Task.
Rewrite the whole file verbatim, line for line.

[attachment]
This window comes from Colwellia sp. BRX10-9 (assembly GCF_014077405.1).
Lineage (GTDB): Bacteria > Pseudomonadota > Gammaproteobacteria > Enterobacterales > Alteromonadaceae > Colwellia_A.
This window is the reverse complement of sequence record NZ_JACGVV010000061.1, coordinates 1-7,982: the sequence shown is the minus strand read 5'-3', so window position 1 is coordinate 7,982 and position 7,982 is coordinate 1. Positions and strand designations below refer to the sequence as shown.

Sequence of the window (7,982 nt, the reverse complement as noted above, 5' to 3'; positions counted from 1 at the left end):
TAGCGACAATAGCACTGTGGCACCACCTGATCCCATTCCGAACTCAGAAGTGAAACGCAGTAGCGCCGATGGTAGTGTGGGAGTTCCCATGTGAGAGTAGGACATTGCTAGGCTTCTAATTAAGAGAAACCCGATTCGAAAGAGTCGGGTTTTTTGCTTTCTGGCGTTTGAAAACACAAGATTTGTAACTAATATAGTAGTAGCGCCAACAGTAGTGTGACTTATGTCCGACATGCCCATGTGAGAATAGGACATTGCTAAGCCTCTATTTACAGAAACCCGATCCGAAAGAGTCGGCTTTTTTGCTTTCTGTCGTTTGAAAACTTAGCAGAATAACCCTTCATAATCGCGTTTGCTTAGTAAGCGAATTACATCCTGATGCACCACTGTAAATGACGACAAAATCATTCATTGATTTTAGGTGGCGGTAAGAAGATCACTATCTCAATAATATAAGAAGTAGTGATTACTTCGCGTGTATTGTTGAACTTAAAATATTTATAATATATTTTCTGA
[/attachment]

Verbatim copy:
This window comes from Colwellia sp. BRX10-9 (assembly GCF_014077405.1).
Lineage (GTDB): Bacteria > Pseudomonadota > Gammaproteobacteria > Enterobacterales > Alteromonadaceae > Colwellia_A.
This window is the reverse complement of sequence record NZ_JACGVV010000061.1, coordinates 1-7,982: the sequence shown is the minus strand read 5'-3', so window position 1 is coordinate 7,982 and position 7,982 is coordinate 1. Positions and strand designations below refer to the sequence as shown.

Sequence of the window (7,982 nt, the reverse complement as noted above, 5' to 3'; positions counted from 1 at the left end):
TAGCGACAATAGCACTGTGGCACCACCTGATCCCATTCCGAACTCAGAAGTGAAACGCAGTAGCGCCGATGGTAGTGTGGGAGTTCCCATGTGAGAGTAGGACATTGCTAGGCTTCTAATTAAGAGAAACCCGATTCGAAAGAGTCGGGTTTTTTGCTTTCTGGCGTTTGAAAACACAAGATTTGTAACTAATATAGTAGTAGCGCCAACAGTAGTGTGACTTATGTCCGACATGCCCATGTGAGAATAGGACATTGCTAAGCCTCTATTTACAGAAACCCGATCCGAAAGAGTCGGCTTTTTTGCTTTCTGTCGTTTGAAAACTTAGCAGAATAACCCTTCATAATCGCGTTTGCTTAGTAAGCGAATTACATCCTGATGCACCACTGTAAATGACGACAAAATCATTCATTGATTTTAGGTGGCGGTAAGAAGATCACTATCTCAATAATATAAGAAGTAGTGATTACTTCGCGTGTATTGTTGAACTTAAAATATTTATAATATATTTTCTGA